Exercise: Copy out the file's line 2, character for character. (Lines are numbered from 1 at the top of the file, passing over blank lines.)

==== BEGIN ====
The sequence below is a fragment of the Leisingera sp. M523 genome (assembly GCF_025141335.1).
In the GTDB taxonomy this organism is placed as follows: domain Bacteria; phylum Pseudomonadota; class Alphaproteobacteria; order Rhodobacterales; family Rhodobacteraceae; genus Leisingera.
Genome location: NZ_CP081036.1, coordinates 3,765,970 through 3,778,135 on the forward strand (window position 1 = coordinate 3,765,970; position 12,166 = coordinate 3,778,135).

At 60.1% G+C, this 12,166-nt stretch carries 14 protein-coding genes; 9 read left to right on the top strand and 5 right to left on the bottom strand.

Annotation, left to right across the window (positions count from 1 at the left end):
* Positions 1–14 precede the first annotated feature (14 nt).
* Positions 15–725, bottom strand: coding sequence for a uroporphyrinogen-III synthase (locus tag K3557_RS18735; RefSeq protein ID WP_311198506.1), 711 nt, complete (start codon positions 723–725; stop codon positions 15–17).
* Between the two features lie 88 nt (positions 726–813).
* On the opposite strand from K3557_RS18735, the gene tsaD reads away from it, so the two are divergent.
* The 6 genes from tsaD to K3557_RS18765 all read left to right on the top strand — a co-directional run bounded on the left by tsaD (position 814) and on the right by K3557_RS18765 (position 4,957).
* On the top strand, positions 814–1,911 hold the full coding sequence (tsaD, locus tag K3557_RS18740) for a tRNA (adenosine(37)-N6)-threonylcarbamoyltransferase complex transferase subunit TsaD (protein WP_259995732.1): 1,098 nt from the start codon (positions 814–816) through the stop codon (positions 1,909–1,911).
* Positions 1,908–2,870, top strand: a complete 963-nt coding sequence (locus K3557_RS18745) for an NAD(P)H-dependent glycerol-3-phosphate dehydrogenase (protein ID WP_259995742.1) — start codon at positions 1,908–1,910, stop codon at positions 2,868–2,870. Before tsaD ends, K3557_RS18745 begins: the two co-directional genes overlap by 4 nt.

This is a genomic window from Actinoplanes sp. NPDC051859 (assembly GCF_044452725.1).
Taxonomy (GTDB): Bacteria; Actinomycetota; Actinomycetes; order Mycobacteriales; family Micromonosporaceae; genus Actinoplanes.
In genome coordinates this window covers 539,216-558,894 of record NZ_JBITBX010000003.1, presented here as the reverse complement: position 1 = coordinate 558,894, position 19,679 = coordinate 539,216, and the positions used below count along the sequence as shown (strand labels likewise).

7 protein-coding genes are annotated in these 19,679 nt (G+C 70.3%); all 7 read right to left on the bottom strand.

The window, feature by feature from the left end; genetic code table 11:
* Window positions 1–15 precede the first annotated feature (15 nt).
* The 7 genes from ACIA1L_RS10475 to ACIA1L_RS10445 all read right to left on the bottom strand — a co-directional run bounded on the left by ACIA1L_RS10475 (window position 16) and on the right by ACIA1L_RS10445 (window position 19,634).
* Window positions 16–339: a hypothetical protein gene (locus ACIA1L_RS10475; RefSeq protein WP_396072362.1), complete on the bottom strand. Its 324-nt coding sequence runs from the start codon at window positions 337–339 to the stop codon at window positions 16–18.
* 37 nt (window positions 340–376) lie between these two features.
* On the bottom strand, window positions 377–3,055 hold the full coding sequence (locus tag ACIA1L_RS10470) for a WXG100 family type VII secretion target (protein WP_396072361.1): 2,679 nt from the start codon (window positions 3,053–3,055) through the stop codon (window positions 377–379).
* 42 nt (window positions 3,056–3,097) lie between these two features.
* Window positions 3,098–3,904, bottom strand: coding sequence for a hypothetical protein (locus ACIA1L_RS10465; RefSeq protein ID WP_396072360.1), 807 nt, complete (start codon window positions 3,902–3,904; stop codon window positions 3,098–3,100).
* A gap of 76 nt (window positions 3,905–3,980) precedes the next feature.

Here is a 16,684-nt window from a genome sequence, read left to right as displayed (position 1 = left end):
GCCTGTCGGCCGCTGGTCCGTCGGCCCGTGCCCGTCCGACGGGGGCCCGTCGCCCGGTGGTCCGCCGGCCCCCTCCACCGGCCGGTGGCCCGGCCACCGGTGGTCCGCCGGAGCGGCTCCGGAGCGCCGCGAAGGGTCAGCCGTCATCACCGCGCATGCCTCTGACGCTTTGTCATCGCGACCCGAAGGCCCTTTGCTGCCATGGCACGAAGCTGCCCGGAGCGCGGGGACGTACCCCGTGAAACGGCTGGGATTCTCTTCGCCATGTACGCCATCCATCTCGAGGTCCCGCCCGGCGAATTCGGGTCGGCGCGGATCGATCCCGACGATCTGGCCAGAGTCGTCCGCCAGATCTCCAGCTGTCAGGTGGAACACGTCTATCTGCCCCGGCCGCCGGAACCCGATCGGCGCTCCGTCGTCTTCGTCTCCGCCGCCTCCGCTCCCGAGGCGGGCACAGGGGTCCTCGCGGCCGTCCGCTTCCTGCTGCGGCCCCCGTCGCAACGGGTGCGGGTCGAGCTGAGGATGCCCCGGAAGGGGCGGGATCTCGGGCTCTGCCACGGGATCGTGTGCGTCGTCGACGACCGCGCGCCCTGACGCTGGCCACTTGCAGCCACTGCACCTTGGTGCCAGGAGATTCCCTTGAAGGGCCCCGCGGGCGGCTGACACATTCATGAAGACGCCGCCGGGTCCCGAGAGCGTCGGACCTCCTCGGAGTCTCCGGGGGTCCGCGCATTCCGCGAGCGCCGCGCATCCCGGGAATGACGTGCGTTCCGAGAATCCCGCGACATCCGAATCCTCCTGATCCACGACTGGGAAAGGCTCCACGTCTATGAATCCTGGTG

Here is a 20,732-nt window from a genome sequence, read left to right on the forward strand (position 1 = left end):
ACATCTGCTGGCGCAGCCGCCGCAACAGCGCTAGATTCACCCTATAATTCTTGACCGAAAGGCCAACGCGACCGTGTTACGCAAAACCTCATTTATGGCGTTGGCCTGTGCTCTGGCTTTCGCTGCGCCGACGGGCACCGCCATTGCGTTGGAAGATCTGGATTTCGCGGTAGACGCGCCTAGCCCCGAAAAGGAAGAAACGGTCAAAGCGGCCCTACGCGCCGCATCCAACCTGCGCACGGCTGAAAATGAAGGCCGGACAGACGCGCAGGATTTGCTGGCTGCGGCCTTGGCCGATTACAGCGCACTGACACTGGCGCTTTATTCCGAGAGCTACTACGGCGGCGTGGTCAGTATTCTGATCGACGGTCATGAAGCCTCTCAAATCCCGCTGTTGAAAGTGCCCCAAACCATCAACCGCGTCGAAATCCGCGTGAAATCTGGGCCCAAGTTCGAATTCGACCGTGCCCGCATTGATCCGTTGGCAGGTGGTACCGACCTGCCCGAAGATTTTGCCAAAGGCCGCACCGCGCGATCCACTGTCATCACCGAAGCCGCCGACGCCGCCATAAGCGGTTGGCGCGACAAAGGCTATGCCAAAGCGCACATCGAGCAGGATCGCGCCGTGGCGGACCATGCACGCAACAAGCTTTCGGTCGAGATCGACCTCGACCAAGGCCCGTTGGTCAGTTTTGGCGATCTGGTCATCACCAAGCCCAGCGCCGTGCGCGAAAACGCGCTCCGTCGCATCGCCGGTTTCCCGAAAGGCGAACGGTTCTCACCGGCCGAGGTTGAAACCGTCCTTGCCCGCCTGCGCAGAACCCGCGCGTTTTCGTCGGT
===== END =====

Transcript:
In the GTDB taxonomy this organism is placed as follows: domain Bacteria; phylum Pseudomonadota; class Alphaproteobacteria; order Rhodobacterales; family Rhodobacteraceae; genus Leisingera.